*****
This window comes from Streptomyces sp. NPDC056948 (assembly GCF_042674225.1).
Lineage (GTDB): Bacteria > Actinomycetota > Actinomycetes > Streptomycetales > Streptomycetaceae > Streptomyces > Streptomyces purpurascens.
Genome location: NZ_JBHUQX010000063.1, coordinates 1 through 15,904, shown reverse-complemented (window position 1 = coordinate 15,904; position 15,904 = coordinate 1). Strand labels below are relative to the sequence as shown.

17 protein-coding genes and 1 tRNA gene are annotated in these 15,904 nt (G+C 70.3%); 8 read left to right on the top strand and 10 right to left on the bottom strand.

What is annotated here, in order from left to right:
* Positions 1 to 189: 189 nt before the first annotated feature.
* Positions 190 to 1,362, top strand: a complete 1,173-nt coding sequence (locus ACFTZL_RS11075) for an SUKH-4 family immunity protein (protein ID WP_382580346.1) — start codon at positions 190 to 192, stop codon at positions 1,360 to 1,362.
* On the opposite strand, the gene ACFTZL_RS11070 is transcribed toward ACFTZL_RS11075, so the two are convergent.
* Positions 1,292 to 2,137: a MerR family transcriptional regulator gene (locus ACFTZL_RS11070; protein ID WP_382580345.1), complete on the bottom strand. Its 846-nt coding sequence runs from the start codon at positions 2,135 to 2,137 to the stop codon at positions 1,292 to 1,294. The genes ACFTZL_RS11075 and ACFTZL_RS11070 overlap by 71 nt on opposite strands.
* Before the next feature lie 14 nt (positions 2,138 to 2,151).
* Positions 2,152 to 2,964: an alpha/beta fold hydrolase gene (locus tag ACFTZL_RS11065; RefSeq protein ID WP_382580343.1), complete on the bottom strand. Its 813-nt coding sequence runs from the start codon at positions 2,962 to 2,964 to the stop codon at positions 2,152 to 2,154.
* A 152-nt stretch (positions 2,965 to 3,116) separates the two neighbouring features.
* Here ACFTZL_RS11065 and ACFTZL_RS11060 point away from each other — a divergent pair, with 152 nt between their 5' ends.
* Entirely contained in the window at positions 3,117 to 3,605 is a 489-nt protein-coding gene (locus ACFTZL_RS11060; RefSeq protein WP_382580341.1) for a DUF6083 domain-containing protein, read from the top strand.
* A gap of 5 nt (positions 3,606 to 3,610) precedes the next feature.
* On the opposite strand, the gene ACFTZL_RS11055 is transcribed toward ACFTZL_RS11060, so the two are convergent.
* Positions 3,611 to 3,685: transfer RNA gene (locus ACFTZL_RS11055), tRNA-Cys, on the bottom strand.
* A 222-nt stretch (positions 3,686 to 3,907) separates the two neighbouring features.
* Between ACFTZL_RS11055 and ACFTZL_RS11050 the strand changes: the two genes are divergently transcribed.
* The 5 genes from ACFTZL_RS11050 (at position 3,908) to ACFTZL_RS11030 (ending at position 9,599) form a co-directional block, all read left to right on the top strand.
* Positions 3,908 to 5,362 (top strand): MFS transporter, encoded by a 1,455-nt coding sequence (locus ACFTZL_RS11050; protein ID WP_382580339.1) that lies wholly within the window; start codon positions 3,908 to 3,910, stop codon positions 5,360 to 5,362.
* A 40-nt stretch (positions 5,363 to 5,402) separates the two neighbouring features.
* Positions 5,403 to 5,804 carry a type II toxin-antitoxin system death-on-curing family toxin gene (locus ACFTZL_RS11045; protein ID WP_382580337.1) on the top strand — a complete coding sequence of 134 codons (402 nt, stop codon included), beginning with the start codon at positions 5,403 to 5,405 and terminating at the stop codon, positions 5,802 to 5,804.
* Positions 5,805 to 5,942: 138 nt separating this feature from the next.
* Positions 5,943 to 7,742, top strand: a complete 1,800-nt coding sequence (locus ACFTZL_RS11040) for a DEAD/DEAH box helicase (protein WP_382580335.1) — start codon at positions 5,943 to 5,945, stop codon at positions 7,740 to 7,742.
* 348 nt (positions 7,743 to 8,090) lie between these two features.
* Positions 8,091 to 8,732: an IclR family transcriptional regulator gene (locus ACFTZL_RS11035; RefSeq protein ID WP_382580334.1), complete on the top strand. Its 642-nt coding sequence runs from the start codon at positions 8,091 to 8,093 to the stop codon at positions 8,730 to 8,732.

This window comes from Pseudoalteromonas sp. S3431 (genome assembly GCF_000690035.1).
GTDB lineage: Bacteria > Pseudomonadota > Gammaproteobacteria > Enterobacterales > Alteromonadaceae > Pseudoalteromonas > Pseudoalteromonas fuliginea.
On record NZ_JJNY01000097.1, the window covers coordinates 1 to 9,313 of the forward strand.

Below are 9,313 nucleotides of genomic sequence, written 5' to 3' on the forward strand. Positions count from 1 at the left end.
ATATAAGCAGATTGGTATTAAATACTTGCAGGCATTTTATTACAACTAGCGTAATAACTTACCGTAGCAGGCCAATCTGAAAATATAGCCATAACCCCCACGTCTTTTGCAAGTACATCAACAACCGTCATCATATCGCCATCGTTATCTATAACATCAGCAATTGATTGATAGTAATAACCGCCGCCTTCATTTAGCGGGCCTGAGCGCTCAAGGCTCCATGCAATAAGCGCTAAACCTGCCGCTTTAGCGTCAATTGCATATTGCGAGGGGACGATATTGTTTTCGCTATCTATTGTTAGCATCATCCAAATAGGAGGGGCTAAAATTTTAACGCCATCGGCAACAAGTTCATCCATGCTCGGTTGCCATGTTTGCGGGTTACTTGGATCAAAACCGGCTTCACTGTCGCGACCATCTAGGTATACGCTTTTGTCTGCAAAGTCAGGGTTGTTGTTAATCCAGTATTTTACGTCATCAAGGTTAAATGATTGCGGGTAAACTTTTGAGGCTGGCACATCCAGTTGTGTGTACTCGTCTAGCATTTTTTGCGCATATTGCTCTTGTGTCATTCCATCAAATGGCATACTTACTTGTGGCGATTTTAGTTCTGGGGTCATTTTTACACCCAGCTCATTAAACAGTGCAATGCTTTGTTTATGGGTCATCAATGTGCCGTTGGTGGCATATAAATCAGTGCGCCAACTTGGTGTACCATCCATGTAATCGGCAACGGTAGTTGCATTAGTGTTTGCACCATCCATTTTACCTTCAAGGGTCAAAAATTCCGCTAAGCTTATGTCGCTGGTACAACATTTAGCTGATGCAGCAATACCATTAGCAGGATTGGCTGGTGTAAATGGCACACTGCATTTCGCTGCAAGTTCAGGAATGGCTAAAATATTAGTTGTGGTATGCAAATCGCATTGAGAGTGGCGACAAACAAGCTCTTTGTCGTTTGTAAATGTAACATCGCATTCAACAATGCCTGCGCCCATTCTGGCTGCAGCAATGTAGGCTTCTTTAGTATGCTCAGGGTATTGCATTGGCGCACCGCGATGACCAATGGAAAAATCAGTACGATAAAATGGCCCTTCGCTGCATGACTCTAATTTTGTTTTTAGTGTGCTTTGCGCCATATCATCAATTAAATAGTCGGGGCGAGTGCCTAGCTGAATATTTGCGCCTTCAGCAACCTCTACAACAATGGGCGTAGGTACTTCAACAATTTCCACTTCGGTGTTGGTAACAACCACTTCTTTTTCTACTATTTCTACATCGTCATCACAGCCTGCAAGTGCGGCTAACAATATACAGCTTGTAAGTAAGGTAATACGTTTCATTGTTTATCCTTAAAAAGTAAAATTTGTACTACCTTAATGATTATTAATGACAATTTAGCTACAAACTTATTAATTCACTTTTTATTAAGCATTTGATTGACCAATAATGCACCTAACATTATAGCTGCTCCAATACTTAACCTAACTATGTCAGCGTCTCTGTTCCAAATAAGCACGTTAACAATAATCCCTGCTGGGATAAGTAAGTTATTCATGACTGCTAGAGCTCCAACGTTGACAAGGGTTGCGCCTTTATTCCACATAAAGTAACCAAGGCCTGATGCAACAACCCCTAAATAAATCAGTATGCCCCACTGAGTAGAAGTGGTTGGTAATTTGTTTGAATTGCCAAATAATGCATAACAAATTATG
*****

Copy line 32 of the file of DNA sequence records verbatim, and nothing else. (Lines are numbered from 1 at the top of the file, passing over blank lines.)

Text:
ATATAAGCAGATTGGTATTAAATACTTGCAGGCATTTTATTACAACTAGCGTAATAACTTACCGTAGCAGGCCAATCTGAAAATATAGCCATAACCCCCACGTCTTTTGCAAGTACATCAACAACCGTCATCATATCGCCATCGTTATCTATAACATCAGCAATTGATTGATAGTAATAACCGCCGCCTTCATTTAGCGGGCCTGAGCGCTCAAGGCTCCATGCAATAAGCGCTAAACCTGCCGCTTTAGCGTCAATTGCATATTGCGAGGGGACGATATTGTTTTCGCTATCTATTGTTAGCATCATCCAAATAGGAGGGGCTAAAATTTTAACGCCATCGGCAACAAGTTCATCCATGCTCGGTTGCCATGTTTGCGGGTTACTTGGATCAAAACCGGCTTCACTGTCGCGACCATCTAGGTATACGCTTTTGTCTGCAAAGTCAGGGTTGTTGTTAATCCAGTATTTTACGTCATCAAGGTTAAATGATTGCGGGTAAACTTTTGAGGCTGGCACATCCAGTTGTGTGTACTCGTCTAGCATTTTTTGCGCATATTGCTCTTGTGTCATTCCATCAAATGGCATACTTACTTGTGGCGATTTTAGTTCTGGGGTCATTTTTACACCCAGCTCATTAAACAGTGCAATGCTTTGTTTATGGGTCATCAATGTGCCGTTGGTGGCATATAAATCAGTGCGCCAACTTGGTGTACCATCCATGTAATCGGCAACGGTAGTTGCATTAGTGTTTGCACCATCCATTTTACCTTCAAGGGTCAAAAATTCCGCTAAGCTTATGTCGCTGGTACAACATTTAGCTGATGCAGCAATACCATTAGCAGGATTGGCTGGTGTAAATGGCACACTGCATTTCGCTGCAAGTTCAGGAATGGCTAAAATATTAGTTGTGGTATGCAAATCGCATTGAGAGTGGCGACAAACAAGCTCTTTGTCGTTTGTAAATGTAACATCGCATTCAACAATGCCTGCGCCCATTCTGGCTGCAGCAATGTAGGCTTCTTTAGTATGCTCAGGGTATTGCATTGGCGCACCGCGATGACCAATGGAAAAATCAGTACGATAAAATGGCCCTTCGCTGCATGACTCTAATTTTGTTTTTAGTGTGCTTTGCGCCATATCATCAATTAAATAGTCGGGGCGAGTGCCTAGCTGAATATTTGCGCCTTCAGCAACCTCTACAACAATGGGCGTAGGTACTTCAACAATTTCCACTTCGGTGTTGGTAACAACCACTTCTTTTTCTACTATTTCTACATCGTCATCACAGCCTGCAAGTGCGGCTAACAATATACAGCTTGTAAGTAAGGTAATACGTTTCATTGTTTATCCTTAAAAAGTAAAATTTGTACTACCTTAATGATTATTAATGACAATTTAGCTACAAACTTATTAATTCACTTTTTATTAAGCATTTGATTGACCAATAATGCACCTAACATTATAGCTGCTCCAATACTTAACCTAACTATGTCAGCGTCTCTGTTCCAAATAAGCACGTTAACAATAATCCCTGCTGGGATAAGTAAGTTATTCATGACTGCTAGAGCTCCAACGTTGACAAGGGTTGCGCCTTTATTCCACATAAAGTAACCAAGGCCTGATGCAACAACCCCTAAATAAATCAGTATGCCCCACTGAGTAGAAGTGGTTGGTAATTTGTTTGAATTGCCAAATAATGCATAACAAATTATG